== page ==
Foxy Brown (rewatch)
Posted by martinteller on July 25, 2012
Foxy Brown’s boyfriend is a federal narcotics agent with a brand new identity and plastic surgery, to protect him from the sinister heroin/call girl ring that wants his blood. But Foxy’s brother Link fingers him to protect his own hide. When the boyfriend gets iced, Foxy’s out for justice… and revenge.
As I said in my Black Dynamite review, blaxploitation is a genre I’m not very familiar with. Shaft, Superfly, a couple of others, but that’s it. In fact, except for Jackie Brown and a few minor roles here and there, this is my first Pam Grier movie. So I have little feel for the nuances and hidden pleasures of the genre, no sense of history with it. I would like to see more just out of curiosity, but if I’m being totally honest, so far I haven’t gotten much out of these movies.
There is a lot that speaks to the film’s low-budget, quickie production. The dialogue is often clunky and littered with bad jokes (though there are a few great lines). Most of the actors have a stilted, awkward delivery and few of them craft interesting characters. Even the lead is pretty much a nonentity… we have no idea of her background or even what she does for a living. We only know that she’s “a whole lotta woman” (which she is, and I might add Grier easily earns the name of “Foxy”). The film seems hastily constructed around its action scenes, and the writing feels very lazy with characters making implausible leaps of logic. The general amateurishness of it all makes it difficult for the emotional content to resonate.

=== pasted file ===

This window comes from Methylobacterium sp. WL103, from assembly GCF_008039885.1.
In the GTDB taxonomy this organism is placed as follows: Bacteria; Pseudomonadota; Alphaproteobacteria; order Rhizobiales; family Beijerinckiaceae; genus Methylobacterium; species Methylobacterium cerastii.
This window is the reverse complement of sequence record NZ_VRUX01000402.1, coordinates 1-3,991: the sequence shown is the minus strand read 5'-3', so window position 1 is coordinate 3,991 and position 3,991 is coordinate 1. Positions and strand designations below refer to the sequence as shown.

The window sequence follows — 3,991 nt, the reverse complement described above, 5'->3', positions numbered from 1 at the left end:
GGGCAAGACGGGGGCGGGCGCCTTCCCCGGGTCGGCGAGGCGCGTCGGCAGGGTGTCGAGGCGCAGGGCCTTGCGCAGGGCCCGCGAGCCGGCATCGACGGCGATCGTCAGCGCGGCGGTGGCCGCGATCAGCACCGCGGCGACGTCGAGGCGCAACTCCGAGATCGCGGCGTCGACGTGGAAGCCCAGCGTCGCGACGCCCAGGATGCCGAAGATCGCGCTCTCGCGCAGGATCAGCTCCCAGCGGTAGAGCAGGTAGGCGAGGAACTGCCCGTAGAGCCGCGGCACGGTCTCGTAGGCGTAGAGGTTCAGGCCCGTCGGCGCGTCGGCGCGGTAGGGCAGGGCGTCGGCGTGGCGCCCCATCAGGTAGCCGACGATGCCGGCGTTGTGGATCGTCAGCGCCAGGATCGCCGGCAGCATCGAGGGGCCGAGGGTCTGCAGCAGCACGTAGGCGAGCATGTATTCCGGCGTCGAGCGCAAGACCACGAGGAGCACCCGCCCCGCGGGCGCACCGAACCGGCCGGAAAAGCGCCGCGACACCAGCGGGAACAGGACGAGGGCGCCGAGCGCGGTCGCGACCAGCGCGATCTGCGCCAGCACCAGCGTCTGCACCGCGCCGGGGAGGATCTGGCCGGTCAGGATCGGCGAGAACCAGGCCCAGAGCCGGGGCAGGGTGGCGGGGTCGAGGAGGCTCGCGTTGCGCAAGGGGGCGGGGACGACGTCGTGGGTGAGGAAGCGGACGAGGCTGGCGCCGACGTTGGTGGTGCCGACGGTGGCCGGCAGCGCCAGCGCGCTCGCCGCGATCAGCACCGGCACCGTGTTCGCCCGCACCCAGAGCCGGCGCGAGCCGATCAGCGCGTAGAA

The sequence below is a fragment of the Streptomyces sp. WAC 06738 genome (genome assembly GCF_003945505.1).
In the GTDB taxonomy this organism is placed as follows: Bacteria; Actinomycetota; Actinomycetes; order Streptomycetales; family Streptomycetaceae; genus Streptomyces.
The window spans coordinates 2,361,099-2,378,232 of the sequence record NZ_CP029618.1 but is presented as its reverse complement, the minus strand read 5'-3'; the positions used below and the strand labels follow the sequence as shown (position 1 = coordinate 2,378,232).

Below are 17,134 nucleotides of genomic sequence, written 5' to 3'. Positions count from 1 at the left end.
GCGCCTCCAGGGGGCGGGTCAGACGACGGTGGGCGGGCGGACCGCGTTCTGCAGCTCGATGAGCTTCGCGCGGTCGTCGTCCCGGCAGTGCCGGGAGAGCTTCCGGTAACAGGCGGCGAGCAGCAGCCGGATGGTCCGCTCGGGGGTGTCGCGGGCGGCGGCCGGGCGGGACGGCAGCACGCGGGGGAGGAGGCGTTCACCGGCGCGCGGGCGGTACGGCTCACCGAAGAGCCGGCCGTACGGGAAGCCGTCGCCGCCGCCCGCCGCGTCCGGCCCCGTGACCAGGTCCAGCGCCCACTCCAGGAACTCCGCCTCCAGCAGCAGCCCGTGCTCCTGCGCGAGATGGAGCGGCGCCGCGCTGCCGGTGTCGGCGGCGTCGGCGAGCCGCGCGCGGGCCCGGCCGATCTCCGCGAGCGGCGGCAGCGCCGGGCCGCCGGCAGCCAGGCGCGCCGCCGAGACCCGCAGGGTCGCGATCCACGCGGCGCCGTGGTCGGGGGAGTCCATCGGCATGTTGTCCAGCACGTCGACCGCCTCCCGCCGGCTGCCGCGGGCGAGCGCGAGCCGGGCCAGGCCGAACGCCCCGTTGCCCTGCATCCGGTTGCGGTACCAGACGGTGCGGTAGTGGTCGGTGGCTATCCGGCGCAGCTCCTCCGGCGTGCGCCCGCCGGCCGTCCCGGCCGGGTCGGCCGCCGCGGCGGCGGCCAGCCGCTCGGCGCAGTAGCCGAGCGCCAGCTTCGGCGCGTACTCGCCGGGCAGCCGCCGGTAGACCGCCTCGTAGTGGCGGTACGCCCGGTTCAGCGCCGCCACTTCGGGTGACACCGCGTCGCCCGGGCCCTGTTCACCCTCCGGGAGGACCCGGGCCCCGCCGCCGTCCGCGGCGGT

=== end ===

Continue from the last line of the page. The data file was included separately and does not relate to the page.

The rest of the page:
Which is not to say the movie doesn’t have its charms. Grier has a compelling screen presence, not only due to her looks (and director Jack Hill gives us ample opportunity to examine her figure, making it an exploitation film in more ways than one) but also her steely intelligence and dangerous sensuality. Juanita Brown and Antonio Fargas also stand out in an otherwise lackluster cast. And there are some pretty wild scenes, including a brawl in a lesbian bar and a particularly diabolical use of Grier’s impressive afro. There is a good helping of violence, but it never feels gratuitous, and often speaks as the film’s moral outrage. The politics are on the simplistic side, but at least they’re sympathetic. And not especially outdated… 38 years later and the racial divide is still pronounced.
There’s also Willie Hutch’s awesome soundtrack, which at one point in my life I did own. On vinyl, no less. Does that earn me any cool points? Rating: Fair (66)